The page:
After a career working and living with American Indians and studying their traditions, Barre Toelken has written this sweeping study of Native American folklore in the West. Within a framework of performance theory, cultural worldview, and collaborative research, he examines Native American visual arts, dance, oral tradition (story and song), humor, and patterns of thinking and discovery to demonstrate what can be gleaned from Indian traditions by Natives and non-Natives alike. In the process he considers popular distortions of Indian beliefs, demystifies many traditions by showing how they can be comprehended within their cultural contexts, considers why some aspects of Native American life are not meant to be understood by or shared with outsiders, and emphasizes how much can be learned through sensitivity to and awareness of cultural values. Winner of the 2004 Chicago Folklore Prize, The Anguish of Snails is an essential work for the collection of any serious reader in folklore or Native American studies.A common comment during the 1960s and 1970s was awhites get headaches; we get anthropologistsa (fig. 61). People ... A tourist asks, aWhere does this road go?a and an ... The old man suddenly sneezes, then blows his nose on the ground.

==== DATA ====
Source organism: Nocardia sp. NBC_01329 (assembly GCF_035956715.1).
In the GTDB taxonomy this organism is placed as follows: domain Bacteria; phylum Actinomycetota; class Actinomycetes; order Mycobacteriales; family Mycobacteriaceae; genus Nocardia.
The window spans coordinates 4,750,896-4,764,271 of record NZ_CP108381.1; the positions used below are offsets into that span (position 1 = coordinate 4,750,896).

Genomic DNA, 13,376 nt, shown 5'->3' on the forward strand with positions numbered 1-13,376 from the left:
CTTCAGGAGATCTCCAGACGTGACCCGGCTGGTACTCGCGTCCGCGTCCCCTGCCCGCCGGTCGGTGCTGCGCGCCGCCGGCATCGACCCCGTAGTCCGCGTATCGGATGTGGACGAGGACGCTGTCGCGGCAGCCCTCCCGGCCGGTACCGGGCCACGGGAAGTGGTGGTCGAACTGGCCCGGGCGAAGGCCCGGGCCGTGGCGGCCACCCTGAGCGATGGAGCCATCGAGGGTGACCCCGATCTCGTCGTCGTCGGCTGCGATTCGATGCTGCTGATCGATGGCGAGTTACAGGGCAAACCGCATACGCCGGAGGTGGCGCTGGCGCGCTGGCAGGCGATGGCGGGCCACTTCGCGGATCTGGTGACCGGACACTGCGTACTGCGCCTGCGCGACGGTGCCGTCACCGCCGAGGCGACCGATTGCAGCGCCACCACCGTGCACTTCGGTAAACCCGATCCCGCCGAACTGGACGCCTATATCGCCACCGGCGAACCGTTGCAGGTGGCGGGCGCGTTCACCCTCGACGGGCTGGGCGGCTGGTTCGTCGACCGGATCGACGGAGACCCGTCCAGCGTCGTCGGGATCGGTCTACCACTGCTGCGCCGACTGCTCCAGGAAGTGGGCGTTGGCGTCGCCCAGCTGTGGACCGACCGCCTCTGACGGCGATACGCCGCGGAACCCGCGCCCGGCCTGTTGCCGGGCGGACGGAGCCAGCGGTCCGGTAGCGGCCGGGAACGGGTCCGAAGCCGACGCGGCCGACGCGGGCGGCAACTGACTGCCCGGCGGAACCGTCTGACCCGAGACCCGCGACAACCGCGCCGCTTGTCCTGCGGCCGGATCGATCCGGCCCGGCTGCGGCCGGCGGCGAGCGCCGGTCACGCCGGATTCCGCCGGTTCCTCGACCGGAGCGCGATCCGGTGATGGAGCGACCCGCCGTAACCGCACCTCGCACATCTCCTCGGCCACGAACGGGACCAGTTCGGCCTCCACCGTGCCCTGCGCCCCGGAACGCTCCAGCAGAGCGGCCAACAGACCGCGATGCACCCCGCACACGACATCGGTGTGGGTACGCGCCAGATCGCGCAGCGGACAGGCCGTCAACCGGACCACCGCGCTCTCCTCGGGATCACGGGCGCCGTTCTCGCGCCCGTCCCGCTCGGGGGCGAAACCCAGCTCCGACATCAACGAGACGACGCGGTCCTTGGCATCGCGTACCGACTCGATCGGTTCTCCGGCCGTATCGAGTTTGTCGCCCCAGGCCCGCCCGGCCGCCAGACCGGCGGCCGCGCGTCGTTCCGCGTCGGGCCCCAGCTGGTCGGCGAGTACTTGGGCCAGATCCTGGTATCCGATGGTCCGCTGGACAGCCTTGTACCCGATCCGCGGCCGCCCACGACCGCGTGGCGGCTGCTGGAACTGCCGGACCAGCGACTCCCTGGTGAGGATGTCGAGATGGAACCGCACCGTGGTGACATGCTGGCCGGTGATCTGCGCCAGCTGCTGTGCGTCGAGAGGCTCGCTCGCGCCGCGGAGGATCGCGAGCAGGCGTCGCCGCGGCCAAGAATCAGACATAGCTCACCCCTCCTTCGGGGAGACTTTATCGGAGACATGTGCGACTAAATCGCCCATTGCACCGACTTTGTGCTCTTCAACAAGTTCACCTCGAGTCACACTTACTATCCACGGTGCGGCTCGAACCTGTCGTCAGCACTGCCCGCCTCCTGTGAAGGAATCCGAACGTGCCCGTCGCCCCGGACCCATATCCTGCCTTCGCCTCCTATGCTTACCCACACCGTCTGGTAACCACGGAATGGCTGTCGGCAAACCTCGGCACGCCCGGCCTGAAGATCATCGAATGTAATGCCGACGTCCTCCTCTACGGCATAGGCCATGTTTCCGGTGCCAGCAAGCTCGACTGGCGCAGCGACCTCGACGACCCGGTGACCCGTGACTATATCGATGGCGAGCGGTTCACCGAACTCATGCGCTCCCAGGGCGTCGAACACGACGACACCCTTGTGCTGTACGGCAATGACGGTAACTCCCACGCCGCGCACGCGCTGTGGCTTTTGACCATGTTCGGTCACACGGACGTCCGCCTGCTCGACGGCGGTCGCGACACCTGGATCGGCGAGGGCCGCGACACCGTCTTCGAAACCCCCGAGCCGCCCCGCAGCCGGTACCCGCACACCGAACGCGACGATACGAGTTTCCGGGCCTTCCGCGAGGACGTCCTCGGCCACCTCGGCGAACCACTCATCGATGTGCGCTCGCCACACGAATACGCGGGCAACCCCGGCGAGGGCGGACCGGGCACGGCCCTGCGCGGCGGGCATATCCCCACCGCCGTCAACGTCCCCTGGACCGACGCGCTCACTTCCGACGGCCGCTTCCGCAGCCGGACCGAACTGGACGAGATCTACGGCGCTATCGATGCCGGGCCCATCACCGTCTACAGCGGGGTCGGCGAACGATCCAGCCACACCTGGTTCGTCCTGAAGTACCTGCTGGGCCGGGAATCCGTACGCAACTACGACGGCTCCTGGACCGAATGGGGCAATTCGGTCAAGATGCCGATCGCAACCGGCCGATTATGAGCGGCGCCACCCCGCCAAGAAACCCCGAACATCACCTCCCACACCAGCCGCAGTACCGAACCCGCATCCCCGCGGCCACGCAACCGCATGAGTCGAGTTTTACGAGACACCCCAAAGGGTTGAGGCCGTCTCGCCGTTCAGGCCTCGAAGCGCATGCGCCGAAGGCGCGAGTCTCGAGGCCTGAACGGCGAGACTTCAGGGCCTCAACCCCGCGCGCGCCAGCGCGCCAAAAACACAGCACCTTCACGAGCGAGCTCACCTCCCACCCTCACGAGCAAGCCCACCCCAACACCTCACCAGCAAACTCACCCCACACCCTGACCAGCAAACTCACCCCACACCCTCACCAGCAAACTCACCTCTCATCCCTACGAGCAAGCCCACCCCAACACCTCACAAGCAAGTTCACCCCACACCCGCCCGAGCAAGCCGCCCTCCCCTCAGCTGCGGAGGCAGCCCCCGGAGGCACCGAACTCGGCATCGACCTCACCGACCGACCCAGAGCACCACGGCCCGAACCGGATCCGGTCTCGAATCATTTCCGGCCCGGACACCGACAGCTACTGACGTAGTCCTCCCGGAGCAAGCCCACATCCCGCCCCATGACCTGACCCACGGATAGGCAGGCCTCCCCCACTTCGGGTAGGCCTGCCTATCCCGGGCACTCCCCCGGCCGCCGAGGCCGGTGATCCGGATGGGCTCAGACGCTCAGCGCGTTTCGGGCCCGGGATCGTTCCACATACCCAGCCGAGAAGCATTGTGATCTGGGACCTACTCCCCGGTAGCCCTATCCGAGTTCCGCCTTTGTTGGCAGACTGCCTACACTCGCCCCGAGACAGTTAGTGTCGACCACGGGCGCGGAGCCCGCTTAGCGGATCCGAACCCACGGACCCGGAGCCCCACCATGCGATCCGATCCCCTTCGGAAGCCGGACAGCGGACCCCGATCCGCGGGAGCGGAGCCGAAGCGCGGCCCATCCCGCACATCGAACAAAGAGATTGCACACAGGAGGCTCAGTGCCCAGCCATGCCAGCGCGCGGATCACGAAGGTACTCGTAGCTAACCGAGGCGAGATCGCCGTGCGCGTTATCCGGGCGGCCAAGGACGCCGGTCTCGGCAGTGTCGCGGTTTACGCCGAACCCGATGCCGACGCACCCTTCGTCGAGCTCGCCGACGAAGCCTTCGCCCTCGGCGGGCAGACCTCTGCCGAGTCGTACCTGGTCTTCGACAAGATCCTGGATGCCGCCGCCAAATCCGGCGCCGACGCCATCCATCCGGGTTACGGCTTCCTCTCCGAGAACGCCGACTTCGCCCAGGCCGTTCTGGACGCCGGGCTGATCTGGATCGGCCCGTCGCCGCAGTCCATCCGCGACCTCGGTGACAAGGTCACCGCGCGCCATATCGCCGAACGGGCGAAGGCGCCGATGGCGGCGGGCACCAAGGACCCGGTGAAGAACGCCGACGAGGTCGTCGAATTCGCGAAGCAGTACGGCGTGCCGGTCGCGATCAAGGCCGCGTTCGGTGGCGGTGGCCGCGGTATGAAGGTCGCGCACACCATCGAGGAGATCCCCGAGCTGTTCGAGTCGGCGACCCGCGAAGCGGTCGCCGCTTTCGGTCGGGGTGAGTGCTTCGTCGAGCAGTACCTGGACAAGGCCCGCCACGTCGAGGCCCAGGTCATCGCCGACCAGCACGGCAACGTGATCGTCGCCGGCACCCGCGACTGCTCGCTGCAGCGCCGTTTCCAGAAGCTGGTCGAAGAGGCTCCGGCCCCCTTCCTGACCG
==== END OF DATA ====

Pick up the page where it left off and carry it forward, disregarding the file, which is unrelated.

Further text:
|Title||:||Anguish of Snails|
|Publisher||:||University Press of Colorado - 2003-06-15|